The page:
There was also last summer an apartment to let to a “respectable man” or, the announcement said, it “might do for friends.” One of the reasons why many people are bored by hunting lodgings is that they are not humble in spirit. They seek proud lodgings.
As to apartment houses, which are a very different matter: the newspapers publish at various seasons of the year copious Apartment-House Directories, with innumerable half-tone illustrations of these more or less sumptious places. And these directories are competent commentaries on their subject. George Moore remarked, “With business I have nothing to do—my concern is with art.” Except that I live in one, with apartment houses I have nothing to do—my concern is with lodgings.
There is only one philosophical observation to be made upon apartment houses. And that is this: How can all these people afford to live in them? When you go to look at apartments you are shown a place that you don’t like particularly. You don’t think, Oh, how I’d just love to live here if I could only afford it! But you ask the rental as a matter of form. And you learn that this apartment rents for a sum greater (in all likelihood) than your entire salary. And yet, there are miles and miles of apartment houses even better than that. And goodness knows how many thousand people live in them! People whose names you never see in the newspapers as ones important in business, in society, art, literature, or anything else. Obscure people! Very ordinary people! Now where do they get all that money? But about lodgings:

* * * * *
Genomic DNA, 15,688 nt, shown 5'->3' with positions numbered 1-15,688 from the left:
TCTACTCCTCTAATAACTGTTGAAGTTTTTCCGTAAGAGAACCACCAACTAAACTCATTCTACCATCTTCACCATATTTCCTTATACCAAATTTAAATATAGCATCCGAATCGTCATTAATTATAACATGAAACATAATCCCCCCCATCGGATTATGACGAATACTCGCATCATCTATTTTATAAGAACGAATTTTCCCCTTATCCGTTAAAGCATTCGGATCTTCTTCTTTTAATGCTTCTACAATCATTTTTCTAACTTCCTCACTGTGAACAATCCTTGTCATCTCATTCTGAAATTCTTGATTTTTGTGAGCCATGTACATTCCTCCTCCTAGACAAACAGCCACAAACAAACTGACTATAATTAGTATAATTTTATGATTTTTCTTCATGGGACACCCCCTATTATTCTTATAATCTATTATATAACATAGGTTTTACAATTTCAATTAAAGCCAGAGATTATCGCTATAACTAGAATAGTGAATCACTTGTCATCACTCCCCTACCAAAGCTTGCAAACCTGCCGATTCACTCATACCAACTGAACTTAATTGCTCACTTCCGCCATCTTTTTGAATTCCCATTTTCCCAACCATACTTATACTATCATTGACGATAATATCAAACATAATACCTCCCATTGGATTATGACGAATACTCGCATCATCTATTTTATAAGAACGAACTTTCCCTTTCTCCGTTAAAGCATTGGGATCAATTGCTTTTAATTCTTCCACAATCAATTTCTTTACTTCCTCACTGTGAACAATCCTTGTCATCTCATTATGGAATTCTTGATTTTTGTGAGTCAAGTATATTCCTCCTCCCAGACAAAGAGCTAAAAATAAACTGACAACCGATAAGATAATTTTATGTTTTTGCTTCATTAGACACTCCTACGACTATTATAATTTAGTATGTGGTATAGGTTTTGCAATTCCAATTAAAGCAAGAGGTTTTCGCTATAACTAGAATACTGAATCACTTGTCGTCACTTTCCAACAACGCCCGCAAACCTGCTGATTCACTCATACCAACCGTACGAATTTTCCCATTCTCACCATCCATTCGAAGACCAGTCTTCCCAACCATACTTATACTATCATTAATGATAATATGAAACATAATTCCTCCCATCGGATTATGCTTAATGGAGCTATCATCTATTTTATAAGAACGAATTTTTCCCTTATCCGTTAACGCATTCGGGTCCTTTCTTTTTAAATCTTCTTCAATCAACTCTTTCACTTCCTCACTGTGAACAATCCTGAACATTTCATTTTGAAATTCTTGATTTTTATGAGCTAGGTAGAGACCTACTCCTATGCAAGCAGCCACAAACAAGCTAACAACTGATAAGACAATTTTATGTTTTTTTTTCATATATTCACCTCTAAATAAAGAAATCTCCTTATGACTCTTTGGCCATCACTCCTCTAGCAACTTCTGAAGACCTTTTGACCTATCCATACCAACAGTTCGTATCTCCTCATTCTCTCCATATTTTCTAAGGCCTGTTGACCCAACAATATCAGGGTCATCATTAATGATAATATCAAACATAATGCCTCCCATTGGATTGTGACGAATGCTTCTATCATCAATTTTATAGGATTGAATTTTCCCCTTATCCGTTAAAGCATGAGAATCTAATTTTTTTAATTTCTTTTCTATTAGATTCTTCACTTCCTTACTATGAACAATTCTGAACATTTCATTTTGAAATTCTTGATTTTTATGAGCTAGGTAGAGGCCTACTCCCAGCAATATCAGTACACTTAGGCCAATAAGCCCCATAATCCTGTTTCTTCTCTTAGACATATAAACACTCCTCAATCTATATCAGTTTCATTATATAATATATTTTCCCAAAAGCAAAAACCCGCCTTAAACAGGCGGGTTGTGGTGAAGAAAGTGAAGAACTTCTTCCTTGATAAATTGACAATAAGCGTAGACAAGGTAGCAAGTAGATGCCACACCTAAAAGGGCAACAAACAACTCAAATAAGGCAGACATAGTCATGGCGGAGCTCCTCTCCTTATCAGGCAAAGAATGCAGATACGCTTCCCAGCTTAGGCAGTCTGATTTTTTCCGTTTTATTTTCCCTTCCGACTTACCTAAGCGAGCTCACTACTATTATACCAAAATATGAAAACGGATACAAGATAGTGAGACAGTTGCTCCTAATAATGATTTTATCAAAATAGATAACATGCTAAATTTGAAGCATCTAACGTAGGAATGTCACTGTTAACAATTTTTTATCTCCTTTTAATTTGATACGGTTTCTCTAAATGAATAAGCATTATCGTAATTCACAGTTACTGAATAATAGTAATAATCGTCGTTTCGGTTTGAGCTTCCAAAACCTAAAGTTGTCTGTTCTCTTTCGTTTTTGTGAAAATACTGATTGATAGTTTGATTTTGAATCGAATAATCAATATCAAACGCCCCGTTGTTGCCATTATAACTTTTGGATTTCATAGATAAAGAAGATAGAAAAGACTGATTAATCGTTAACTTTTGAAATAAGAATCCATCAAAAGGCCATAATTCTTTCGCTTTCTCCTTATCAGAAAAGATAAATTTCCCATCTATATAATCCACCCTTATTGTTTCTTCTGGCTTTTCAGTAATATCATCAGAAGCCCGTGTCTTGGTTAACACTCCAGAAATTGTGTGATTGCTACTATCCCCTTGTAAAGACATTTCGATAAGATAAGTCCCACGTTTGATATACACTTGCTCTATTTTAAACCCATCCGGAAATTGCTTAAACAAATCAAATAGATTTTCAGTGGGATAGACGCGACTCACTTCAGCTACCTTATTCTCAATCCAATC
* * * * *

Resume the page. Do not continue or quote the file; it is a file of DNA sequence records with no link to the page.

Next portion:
I one time went to look at lodgings in Patchin Place. I had heard that Patchin Place was America’s Latin Quarter. I thought it would be well to examine it. Patchin Place is a cul-de-sac behind Jefferson Market. A bizarre female person admitted me to the house there. It was not unreasonable to suppose that she had a certain failing. She slip-slod before me along a remarkably dark, rough-floored and dusty hall, and up a rickety stair. The lodging which she had to let was interesting but not attractive. The tenant, it seemed, who had just moved away had many faults trying to his landlady. He was very delinquent, for one thing, in the payment of his rent. And he was somewhat addicted to drink. This unfortunate propensity led him to keep very late hours, and caused him habitually to fall upstairs.
Well, I told her, by way of making talk, that I believed I was held to be a reasonably honest person, and that I was frequently sober.
“Oh,” she said, “I can see that you are a gentleman—in your way,” she added, in a murmur.
So, you see, in hunting lodgings you not only see how others live, but how you seem to others.
It is certainly curious, the places in which to dwell which one is shown in hunting lodgings. Once I was given to view a room in which was a strange table-like affair constructed of metal. “You wouldn’t mind, I suppose,” said the lady of the lodging, “if this remained in the room?”